Pelosi: US-Mexico-Canada trade pact deal 'imminent'
Washington — House Speaker Nancy Pelosi, D-Calif., said Thursday that a deal on President Donald Trump's proposed replacement for the North American Free Trade Agreement could be "imminent," giving automakers some sought-after certainty on trade rules and the president a potential big political win as he heads into a re-election bid.
"We are moving positively in terms of the United States-Mexico-Canada Agreement," Pelosi told reporters during a news conference in Washington. "Again, it all comes down to enhancement — excuse me — enforcement. Enhancement, too, but enforcement. I do believe that if we can get this to the place it needs to be, which is imminent, that this can be a template for future trade agreements, a good template."
The proposed trade deal, known as the United States-Mexico-Canada Agreement — or USMCA — calls for increasing from 62.5% to 75% the proportion of a car's parts that have to come from one of the three countries to qualify for duty-free treatment. It also requires that 40-45% of an auto's content be made by workers earning at least $16 per hour. Vehicles not meeting the requirements would be subject to a 2.5% duty.
Trump has touted the agreement as a major victory for U.S. manufacturers, including carmakers. Labor leaders have raised questions about whether the new pact will include enough protections for American workers who are competing against Mexico counterparts who paid far less than U.S. laws would ever allow.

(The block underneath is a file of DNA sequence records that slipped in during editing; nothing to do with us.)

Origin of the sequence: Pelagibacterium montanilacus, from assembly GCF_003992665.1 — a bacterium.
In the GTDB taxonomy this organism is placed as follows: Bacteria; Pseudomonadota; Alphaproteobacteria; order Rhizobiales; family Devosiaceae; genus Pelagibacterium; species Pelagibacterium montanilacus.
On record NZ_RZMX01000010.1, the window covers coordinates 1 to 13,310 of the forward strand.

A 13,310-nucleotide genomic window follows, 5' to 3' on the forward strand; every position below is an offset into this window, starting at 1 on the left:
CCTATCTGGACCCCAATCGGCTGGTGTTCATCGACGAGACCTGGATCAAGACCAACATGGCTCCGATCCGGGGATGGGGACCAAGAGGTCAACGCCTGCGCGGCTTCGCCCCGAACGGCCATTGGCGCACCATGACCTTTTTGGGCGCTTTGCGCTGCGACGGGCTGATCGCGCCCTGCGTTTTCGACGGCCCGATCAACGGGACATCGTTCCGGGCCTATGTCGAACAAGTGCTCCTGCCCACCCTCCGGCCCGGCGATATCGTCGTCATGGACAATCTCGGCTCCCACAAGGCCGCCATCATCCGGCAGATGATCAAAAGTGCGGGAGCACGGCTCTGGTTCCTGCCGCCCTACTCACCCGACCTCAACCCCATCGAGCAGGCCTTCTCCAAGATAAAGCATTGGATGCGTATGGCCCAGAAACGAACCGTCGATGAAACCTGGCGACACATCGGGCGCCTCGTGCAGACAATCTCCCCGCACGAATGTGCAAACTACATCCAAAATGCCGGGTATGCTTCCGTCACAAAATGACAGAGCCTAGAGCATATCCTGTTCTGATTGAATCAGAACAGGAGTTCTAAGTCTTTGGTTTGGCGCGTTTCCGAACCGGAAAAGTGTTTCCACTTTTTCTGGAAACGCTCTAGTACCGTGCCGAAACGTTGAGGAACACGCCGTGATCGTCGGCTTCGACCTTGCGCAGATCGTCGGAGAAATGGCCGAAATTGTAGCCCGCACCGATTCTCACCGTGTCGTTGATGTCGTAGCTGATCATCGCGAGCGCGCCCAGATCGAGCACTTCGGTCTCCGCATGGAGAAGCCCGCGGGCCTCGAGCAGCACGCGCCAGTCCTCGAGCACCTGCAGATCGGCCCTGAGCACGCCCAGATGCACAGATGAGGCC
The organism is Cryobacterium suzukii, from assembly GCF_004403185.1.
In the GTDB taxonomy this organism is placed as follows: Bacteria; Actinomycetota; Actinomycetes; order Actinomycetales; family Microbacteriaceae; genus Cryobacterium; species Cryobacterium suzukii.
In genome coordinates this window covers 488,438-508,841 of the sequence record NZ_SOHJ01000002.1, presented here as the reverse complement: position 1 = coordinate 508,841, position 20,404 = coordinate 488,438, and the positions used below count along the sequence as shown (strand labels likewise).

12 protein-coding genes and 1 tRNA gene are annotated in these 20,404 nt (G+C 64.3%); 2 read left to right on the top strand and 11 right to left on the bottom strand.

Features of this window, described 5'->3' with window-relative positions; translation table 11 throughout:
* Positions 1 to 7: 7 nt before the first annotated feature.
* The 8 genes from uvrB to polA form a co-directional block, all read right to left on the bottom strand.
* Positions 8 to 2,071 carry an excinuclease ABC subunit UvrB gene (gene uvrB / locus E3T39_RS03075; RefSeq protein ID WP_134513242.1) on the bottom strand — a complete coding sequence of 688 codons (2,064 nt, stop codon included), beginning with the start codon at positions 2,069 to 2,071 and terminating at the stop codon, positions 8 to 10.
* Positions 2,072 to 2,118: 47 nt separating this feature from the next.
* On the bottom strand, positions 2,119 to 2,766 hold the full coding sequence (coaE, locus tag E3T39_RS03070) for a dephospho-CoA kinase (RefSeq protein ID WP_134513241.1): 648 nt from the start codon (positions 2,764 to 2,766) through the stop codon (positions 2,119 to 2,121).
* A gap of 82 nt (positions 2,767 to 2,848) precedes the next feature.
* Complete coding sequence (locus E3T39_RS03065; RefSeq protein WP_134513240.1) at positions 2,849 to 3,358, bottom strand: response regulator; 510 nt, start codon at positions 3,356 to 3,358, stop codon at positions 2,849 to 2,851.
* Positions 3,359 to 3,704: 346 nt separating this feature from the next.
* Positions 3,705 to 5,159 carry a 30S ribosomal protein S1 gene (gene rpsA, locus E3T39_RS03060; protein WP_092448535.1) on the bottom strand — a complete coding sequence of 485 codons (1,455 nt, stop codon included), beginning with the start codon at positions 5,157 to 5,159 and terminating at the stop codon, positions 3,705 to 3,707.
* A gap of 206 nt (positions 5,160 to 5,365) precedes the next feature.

Pelosi has floated the possibility of passing the USMCA by Thanksgiving, but the prospects for quick passage appear to have been dampened by the impeachment proceedings against Trump that are taking place in the U.S. House.
AFL-CIO President Richard Trumka has publicly thrown cold water on the idea of quick passage of the USMCA before the end of the year, saying in an interview with the Washington Post: “If there was a vote before Thanksgiving, the agreement would be defeated."
Pelosi expressed confidence Thursday that the AFL-CIO could be brought on board with a compromise version of the trade agreement that has stronger labor provisions, and that it could be approved by both the U.S. House and Senate before the end of the year.